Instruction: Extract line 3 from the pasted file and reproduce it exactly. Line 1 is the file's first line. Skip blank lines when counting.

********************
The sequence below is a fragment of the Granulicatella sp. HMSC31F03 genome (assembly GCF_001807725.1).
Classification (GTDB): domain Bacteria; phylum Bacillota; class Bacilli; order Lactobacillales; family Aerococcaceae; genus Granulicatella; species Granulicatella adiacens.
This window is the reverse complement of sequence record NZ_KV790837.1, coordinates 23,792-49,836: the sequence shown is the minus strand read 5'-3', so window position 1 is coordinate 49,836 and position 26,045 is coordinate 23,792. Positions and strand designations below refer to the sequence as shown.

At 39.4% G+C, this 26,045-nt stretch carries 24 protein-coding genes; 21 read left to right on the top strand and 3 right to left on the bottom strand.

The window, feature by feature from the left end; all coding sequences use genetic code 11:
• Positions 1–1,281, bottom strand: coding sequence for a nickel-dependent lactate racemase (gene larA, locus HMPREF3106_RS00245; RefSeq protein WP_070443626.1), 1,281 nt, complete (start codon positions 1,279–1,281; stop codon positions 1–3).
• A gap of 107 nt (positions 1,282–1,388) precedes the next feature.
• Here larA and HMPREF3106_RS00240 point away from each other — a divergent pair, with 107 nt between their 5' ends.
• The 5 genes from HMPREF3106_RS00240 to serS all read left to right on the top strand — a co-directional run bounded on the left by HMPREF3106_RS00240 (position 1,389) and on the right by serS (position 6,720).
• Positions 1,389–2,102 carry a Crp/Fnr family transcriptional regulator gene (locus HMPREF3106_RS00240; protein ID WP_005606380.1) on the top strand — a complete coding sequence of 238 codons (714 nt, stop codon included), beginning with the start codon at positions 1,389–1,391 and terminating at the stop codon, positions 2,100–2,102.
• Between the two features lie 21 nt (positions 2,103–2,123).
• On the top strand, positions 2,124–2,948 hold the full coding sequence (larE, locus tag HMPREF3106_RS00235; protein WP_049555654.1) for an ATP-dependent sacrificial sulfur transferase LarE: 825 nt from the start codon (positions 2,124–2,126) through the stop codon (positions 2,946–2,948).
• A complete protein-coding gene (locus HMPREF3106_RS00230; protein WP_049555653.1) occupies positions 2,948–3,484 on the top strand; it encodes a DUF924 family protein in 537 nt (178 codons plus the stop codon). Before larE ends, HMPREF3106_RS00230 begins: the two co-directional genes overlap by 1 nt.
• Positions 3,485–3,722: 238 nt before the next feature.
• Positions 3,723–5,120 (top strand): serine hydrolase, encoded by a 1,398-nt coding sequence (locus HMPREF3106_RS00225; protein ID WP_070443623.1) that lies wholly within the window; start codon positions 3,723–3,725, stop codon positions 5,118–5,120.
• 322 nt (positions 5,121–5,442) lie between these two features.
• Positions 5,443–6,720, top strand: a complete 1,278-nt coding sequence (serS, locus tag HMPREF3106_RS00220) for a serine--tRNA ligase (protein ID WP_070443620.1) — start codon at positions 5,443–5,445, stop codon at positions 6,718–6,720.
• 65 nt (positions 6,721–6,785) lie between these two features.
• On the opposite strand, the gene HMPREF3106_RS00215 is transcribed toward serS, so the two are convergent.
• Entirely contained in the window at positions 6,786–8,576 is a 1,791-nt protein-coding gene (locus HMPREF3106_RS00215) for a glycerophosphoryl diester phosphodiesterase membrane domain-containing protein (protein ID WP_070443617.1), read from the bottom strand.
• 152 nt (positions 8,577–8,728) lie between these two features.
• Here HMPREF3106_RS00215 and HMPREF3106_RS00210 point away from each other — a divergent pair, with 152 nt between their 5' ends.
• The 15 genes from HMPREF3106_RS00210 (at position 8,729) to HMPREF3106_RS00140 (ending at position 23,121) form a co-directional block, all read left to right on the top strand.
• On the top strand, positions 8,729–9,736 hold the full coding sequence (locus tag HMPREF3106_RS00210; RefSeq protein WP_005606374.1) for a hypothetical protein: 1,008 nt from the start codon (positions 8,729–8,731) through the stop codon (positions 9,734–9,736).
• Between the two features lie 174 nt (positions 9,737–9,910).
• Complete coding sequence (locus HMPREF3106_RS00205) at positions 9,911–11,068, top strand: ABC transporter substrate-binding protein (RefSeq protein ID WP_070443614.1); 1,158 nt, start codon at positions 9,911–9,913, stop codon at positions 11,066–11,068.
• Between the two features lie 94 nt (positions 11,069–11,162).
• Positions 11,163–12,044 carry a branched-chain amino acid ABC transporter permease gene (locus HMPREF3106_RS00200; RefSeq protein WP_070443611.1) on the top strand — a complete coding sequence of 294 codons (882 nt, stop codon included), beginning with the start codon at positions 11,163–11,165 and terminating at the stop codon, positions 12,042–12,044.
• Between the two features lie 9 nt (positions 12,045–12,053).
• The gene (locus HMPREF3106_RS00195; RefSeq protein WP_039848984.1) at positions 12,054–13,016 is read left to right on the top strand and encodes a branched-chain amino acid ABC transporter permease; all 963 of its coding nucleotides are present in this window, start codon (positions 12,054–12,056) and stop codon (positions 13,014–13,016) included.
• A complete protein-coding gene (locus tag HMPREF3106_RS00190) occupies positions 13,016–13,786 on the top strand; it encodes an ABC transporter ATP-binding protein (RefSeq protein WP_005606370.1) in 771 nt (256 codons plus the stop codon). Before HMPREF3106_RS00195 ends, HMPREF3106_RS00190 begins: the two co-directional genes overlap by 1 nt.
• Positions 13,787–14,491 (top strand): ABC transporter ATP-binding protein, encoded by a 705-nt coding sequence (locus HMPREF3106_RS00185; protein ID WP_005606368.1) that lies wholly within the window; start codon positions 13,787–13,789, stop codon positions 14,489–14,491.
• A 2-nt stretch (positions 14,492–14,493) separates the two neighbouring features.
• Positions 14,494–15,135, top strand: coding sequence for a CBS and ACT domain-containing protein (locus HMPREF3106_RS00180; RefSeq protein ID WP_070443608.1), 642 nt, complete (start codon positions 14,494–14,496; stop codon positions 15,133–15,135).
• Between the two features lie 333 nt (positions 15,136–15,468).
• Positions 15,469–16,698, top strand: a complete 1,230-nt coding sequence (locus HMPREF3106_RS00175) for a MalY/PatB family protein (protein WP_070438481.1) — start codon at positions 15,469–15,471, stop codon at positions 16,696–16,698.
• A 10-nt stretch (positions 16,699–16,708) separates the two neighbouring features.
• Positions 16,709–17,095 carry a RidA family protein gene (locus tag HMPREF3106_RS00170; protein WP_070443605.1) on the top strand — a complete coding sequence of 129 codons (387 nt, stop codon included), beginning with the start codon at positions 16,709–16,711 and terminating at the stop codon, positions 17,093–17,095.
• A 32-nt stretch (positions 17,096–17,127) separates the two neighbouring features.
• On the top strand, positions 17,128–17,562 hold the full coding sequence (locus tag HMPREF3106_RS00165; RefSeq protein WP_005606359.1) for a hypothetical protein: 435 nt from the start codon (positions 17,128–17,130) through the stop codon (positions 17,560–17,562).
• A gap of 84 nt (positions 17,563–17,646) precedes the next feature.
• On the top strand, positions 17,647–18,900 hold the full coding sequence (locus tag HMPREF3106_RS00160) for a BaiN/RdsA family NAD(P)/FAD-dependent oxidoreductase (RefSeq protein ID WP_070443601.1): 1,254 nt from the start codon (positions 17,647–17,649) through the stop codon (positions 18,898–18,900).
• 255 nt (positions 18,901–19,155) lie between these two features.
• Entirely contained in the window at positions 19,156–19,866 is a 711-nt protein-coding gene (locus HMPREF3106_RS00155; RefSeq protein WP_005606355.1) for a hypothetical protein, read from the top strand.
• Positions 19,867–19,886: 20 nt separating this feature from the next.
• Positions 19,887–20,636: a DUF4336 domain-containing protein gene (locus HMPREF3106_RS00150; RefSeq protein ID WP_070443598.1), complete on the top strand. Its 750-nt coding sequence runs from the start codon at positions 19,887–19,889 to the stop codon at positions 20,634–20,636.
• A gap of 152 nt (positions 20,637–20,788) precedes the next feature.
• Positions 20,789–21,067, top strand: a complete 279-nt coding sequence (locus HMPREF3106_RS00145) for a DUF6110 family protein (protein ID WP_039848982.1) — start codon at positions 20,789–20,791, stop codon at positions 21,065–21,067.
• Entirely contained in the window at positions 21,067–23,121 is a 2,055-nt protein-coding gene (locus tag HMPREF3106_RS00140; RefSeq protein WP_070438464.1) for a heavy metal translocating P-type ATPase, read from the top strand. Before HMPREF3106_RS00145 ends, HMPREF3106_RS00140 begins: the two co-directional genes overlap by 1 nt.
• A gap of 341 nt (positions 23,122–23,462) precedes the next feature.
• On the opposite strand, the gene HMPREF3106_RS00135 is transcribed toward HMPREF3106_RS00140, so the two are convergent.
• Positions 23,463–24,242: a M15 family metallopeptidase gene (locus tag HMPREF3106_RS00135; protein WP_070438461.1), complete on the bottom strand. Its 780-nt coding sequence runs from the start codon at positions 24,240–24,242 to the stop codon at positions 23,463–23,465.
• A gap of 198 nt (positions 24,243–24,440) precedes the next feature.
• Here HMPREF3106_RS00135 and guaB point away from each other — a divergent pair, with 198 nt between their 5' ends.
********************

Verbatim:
This window is the reverse complement of sequence record NZ_KV790837.1, coordinates 23,792-49,836: the sequence shown is the minus strand read 5'-3', so window position 1 is coordinate 49,836 and position 26,045 is coordinate 23,792. Positions and strand designations below refer to the sequence as shown.